I was 25 years old. I was a devout, born-again Catholic who went to charismatic prayer meetings and prayed in tongues.
And I despised myself. To my core.
Every night I prayed, "Please, Jesus, please make me like girls. Please."
I did psychotherapy, hypnosis, aversion shock therapy and group therapy, and was prayed over to have this demon exorcised from me.
One night, as I was going out to the bathhouse for the umpteenth time (you can see how effective all that therapy was), I stopped dead in my tracks, in the middle of a gas station.
"I can't take this. If I don't do something, I'm going to kill myself."
The burden of failure, the double life, were just too much to bear. So I decided: I would take a year off from religion. Just a year, to see how it felt.
Instantly, a thousand-pound weight was lifted off my shoulders. I smiled so big it hurt.
A few weeks later, I stood on the sidewalk, watching the Chicago Gay Pride Parade. At the end, people joined in. I watched them. More and more joined in. I watched. And I stepped off the curb.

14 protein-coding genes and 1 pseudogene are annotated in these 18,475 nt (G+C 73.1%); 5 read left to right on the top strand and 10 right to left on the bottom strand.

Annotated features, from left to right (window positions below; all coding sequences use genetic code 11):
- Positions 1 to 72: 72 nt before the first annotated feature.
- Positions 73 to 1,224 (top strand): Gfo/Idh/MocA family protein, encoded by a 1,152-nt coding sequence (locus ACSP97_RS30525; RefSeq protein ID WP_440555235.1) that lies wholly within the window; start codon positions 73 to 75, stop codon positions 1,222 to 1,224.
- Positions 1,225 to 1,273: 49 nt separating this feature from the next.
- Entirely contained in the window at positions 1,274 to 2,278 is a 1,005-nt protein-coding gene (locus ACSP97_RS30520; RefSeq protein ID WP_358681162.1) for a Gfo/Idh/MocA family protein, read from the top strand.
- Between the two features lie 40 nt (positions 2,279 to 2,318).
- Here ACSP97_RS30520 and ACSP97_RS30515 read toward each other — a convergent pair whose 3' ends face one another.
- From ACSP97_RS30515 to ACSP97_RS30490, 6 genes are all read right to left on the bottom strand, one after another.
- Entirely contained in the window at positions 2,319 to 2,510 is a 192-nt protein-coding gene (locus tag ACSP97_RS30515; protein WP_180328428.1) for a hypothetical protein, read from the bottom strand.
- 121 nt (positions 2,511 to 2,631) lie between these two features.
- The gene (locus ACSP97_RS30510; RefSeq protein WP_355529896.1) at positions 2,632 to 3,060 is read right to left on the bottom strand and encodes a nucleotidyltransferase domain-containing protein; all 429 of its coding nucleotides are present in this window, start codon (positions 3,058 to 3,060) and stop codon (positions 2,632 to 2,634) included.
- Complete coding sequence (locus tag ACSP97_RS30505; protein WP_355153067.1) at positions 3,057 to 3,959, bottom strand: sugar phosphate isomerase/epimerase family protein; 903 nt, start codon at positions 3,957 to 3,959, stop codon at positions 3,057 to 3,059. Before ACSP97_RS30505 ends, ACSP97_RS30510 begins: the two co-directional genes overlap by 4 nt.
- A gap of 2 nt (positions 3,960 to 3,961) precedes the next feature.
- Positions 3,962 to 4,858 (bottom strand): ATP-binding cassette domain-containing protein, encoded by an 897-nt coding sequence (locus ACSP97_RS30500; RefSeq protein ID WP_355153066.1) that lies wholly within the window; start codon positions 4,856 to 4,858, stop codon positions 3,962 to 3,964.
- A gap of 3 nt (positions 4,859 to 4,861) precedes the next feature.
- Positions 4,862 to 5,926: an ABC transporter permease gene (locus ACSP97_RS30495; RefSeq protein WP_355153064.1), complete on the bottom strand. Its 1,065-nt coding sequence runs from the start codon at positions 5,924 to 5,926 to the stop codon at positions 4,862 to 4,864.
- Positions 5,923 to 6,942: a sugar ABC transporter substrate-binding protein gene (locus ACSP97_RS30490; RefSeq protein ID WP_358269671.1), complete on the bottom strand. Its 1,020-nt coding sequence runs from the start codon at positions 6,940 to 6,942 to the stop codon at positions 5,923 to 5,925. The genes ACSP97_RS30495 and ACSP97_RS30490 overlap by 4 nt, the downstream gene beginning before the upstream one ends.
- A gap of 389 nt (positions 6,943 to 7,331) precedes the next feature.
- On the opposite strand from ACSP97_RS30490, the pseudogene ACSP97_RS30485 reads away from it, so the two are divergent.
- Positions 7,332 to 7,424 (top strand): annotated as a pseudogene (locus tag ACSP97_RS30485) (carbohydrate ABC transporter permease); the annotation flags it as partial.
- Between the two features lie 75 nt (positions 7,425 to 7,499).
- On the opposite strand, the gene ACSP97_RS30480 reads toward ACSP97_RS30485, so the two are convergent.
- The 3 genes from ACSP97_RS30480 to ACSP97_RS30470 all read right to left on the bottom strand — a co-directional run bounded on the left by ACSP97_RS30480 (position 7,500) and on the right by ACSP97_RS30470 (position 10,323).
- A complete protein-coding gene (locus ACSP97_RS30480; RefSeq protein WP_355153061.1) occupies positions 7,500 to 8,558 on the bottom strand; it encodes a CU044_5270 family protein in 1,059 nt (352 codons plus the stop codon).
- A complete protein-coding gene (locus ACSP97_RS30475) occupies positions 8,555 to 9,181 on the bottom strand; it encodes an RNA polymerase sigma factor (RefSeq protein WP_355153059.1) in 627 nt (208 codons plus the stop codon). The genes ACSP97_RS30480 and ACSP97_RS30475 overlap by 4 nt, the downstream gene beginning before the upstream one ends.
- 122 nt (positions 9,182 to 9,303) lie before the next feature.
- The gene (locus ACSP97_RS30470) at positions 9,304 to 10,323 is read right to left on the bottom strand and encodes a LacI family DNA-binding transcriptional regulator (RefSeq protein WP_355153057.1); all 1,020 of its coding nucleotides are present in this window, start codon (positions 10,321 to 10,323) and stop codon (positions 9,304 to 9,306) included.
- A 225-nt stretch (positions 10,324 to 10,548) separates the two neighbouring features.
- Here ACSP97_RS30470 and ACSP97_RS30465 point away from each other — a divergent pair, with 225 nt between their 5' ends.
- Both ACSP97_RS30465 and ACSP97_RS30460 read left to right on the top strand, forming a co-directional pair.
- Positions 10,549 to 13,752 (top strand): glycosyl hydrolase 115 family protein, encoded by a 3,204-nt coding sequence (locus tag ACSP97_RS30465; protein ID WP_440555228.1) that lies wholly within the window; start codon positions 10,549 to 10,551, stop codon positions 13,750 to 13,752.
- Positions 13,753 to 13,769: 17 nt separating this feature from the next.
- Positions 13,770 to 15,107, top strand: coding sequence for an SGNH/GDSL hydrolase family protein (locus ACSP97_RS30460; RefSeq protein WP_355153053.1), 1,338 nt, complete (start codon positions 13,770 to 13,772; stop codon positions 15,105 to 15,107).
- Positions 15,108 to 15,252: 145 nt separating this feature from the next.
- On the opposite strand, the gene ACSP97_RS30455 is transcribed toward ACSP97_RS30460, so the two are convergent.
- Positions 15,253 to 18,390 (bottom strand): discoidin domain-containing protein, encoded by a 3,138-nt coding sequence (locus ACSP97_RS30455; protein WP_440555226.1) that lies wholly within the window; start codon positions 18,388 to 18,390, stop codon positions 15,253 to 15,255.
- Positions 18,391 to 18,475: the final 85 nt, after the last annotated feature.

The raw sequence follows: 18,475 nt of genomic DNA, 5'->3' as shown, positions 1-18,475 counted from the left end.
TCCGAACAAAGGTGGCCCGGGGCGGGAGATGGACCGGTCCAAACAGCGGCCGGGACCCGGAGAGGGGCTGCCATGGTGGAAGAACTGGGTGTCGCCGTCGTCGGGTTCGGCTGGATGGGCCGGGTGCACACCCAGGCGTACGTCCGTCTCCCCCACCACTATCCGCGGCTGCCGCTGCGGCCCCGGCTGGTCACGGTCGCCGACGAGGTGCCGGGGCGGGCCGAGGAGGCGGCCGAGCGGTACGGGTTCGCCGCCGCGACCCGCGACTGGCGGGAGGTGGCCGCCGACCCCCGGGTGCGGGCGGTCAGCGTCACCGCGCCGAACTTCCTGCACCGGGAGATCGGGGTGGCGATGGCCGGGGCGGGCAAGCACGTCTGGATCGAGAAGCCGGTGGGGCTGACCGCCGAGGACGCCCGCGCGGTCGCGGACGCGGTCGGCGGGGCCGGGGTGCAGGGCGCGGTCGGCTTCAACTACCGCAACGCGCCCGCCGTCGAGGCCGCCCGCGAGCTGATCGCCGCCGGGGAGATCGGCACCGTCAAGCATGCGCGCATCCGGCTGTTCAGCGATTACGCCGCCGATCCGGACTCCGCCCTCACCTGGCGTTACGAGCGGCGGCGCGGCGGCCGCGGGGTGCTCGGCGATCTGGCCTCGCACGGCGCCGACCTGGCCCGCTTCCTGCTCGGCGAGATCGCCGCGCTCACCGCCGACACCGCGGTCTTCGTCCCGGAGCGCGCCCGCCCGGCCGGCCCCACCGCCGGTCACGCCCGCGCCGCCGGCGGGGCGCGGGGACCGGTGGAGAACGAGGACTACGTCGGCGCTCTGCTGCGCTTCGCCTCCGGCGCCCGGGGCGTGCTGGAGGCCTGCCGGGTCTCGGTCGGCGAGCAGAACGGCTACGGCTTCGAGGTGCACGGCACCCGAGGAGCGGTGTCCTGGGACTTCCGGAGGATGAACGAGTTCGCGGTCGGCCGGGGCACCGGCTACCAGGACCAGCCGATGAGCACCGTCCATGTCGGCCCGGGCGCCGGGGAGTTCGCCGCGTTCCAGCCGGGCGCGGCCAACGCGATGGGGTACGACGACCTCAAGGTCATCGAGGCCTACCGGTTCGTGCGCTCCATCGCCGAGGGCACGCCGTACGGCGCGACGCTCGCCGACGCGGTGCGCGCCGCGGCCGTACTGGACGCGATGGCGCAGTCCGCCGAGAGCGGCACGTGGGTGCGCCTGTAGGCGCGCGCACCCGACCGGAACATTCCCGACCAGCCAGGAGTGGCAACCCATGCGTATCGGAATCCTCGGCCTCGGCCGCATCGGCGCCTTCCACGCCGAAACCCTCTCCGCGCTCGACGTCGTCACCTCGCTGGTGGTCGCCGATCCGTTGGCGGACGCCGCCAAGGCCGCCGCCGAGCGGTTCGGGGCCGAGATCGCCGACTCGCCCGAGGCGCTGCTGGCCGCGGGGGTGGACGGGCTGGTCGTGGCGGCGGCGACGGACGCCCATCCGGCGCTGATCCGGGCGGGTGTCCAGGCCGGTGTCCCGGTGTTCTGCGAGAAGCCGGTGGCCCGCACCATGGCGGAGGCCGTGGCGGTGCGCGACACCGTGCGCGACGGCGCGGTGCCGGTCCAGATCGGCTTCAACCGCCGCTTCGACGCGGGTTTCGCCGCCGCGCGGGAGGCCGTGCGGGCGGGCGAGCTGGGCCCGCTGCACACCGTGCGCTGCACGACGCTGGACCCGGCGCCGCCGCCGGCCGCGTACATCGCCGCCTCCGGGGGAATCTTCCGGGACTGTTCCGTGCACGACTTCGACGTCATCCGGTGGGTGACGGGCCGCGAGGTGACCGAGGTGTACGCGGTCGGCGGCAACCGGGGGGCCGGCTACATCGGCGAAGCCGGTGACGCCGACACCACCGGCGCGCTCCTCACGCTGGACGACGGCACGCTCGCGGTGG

My heart pounding, I marched the rest of the route, noticing some friends and co-workers along the way.
"Well, I guess I've come out," I thought.
I had, and never went back in. And never went back to religion.
I can't say life has been a breeze since then (I hate all the gay movies that end with someone coming out, as though that solves all your problems), but I didn't kill myself and I've marched in many Pride marches since, usually with ACT UP.
It's a great feeling.
Off the sidewalks, into the streets!
Mark Milano is the publications manager at ACRIA and the editor of its quarterly international HIV prevention, treatment and policy publication, Achieve_, as well as its other publications._